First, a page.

Zilog plans to close Nampa, ID plant

70 of 230 workers will be laid off by end of next week

Zilog Inc. will lay off nearly a third of its work force next week and has plans to close its remaining Nampa facility, company executives confirmed Tuesday.

The Idaho Statesman

The electronics firm notified workers this week that 70 of its 230 jobs would be eliminated by the end of next week.

Company officials told employees that the ultimate goal is to close and sell the Nampa plant, although a date has not been set for the closure.

Laid-off workers will receive severance pay depending on the number of years worked, from a minimum of two weeks for up to one year of service, to a maximum of 10 weeks for five or more years at Zilog. The company also will pay COBRA insurance premiums for three months, a company executive confirmed.

“Our hearts go out to the people at Zilog,” Nampa Mayor Tom Dale said. “The layoffs show the need to continue our aggressive approach to economic development so that we can have a diversified economy.”

Zilog´s Nampa plant is a significant contributor to the tax revenues of the city of Nampa, the Nampa Urban Renewal Agency, local fire and ambulance districts, Canyon County and local school districts. It has a market valuation of $26,366,482 or 1.2 percent of the Nampa market.

Its valuation is third highest in Nampa, behind MPC Computers, formerly MicronPC, and Amalgamated Sugar Co.

“Zilog is a long-standing member of the corporate community in Nampa, which we at the city value very highly,” said Todd Bunderson, financial director for Nampa. “The jobs, economic base and name identification have been significant in the company´s long history here.”

Georgia Bowman-Gunstream, CEO and president of Nampa Chamber of Commerce, said the layoffs will hurt other local businesses as well.

“We´ll all feel it, too, because it trickles down to restaurants and retail,” she said.

The news came hard on the heels of 1,030 layoffs at Micron Technology´s Southeast Boise memory chip operation, the bulk of which took place late last week.

Zilog had laid off 50 workers in December. The Nampa facility makes 5-inch silicon wafers and also is the site for one of the company´s design centers. An 8-inch fabrication plant in Nampa was mothballed and 200 workers were laid off last year to cut costs. The California-based company went through a bankruptcy early last year.

Zilog´s Chief Operating Officer Bruce Diamond blamed poor customer demand for the layoffs. He said the company mapped out a strategy last year to ultimately move to a fabless model, contracting out for foundry work now done at its only silicon wafer manufacturing facility in Nampa.

Area economists still were reeling from the Micron layoffs on Tuesday and said the Zilog news was yet another blow to the Treasure Valley economy.

“It seems like there´s a whole bunch of shoes dropping at once,” area economist John Church said. “Even though the numbers are relatively small compared to Micron, this little piece coming right after the Micron announcement is just a severe psychological hit. It´s not good news for the economy.”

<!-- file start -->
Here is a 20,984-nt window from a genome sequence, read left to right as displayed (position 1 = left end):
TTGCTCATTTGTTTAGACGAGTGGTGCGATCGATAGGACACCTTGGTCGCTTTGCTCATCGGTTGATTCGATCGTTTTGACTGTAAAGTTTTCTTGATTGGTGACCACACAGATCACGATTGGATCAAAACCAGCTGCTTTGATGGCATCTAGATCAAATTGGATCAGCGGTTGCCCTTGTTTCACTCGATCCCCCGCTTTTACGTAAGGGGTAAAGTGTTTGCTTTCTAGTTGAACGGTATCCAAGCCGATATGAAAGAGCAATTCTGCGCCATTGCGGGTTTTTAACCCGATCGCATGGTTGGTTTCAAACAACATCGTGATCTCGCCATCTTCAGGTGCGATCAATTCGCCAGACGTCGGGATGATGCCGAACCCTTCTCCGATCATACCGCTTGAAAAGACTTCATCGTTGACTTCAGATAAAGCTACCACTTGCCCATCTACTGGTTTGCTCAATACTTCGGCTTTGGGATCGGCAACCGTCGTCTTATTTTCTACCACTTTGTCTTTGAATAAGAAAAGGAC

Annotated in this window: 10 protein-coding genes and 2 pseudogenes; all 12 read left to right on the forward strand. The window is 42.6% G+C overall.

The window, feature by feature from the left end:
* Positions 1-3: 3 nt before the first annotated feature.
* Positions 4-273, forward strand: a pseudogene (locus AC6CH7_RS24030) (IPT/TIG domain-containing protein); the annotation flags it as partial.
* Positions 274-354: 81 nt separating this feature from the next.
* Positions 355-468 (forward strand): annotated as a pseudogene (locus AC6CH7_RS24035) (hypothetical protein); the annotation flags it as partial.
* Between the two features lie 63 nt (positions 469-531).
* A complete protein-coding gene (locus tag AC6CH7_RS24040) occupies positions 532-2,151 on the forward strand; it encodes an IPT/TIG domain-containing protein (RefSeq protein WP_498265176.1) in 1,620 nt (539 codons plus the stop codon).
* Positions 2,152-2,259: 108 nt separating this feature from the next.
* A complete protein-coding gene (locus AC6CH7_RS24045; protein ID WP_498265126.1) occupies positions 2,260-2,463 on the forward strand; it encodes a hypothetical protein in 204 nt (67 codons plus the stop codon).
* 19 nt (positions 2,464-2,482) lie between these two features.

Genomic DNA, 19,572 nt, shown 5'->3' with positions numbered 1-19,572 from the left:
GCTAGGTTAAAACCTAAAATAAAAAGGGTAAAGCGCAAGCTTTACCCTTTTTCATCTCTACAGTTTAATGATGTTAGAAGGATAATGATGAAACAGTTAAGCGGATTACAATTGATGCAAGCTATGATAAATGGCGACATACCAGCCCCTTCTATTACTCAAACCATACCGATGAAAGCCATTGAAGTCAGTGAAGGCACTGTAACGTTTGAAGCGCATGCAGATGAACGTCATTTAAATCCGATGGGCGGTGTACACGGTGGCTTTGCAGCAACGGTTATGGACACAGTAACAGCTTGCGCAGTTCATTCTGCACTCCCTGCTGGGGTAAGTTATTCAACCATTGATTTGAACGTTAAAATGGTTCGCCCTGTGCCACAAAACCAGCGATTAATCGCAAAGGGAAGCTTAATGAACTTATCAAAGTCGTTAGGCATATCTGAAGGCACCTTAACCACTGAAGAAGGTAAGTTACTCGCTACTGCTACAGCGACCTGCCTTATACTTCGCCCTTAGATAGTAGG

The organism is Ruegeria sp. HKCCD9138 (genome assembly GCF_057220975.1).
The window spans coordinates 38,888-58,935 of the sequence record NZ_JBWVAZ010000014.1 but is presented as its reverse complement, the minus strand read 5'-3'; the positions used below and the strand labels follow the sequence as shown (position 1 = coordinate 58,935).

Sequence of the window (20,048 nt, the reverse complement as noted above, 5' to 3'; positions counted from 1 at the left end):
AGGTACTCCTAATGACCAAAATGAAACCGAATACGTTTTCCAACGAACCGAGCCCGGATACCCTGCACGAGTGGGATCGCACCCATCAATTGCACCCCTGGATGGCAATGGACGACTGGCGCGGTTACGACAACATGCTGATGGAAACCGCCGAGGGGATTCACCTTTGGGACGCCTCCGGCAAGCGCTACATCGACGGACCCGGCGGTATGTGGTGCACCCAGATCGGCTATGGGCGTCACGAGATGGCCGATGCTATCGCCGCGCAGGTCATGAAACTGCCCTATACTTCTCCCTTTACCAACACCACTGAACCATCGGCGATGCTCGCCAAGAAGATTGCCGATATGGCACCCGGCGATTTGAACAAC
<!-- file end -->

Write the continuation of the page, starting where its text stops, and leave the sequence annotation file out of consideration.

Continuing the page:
Mike Ferguson, the state´s chief economist, said the Zilog workers will have a difficult time finding employment in the tight job market already glutted with other unemployed high-tech workers.

“It´s not a great time to be thrown out of work, particularly if you´re in the high-tech sector,” Ferguson said. “There are some fairly significant uncertainties out there, and folks are unwilling to make decisions involving hiring and capital investments.”

The tech wreck has changed the face of the Treasure Valley technology community, and no large company has gone unscathed.

In the fall, Jabil Circuit in Meridian laid off all 500 employees and closed operations. Some of the valley´s largest employers — from MicronPC to Hewlett-Packard Co. — also have had layoffs over the past two years.

Earlier this month, Zilog reported renewed quarterly losses.

The firm posted a loss of $2.9 million on net sales of $29.4 million for the fourth quarter of 2002, an 18 percent revenue decline from the previous quarter and down 29 percent from the same quarter in 2001. The company had posted a rare profit of $200,000 in the previous quarter and a loss of $62.1 million in the same quarter a year ago.

“Visibility into demand has been difficult, and our outlook remains cautious,” Zilog CEO Jim Thorburn said at that time. Tuesday, Diamond said the aging Nampa facility focuses on the company´s older products that eventually will no longer have a market.

“The technology at that site does not match our future long-term technology roadmap,” Diamond said from the firm´s San Jose, Calif., headquarters.

Diamond said workers at the Nampa site were informed of the decision two months ago.

“This has not been a secret,” he said. “What I don´t know is the timing of it. If the economy picks up, we´ll keep that plant longer. But there´s a cross-over point we still have to figure out where it no longer makes sense to keep that site.”

A company spokeswoman stressed that the layoffs next week are not considered the first step of the ultimate plant shutdown.

“We are certainly moving to mothball that site, but we have no plans to close the plant down tomorrow,” Zilog spokeswoman Diana Vincent said.

The company, which in the mid-90s had about 600 workers at its Nampa operations, has sites in Seattle and San Jose, as well as in India and the Philippines.

Sorry, we couldn't find any posts. Please try a different search.

Leave a Comment

You must be logged in to post a comment.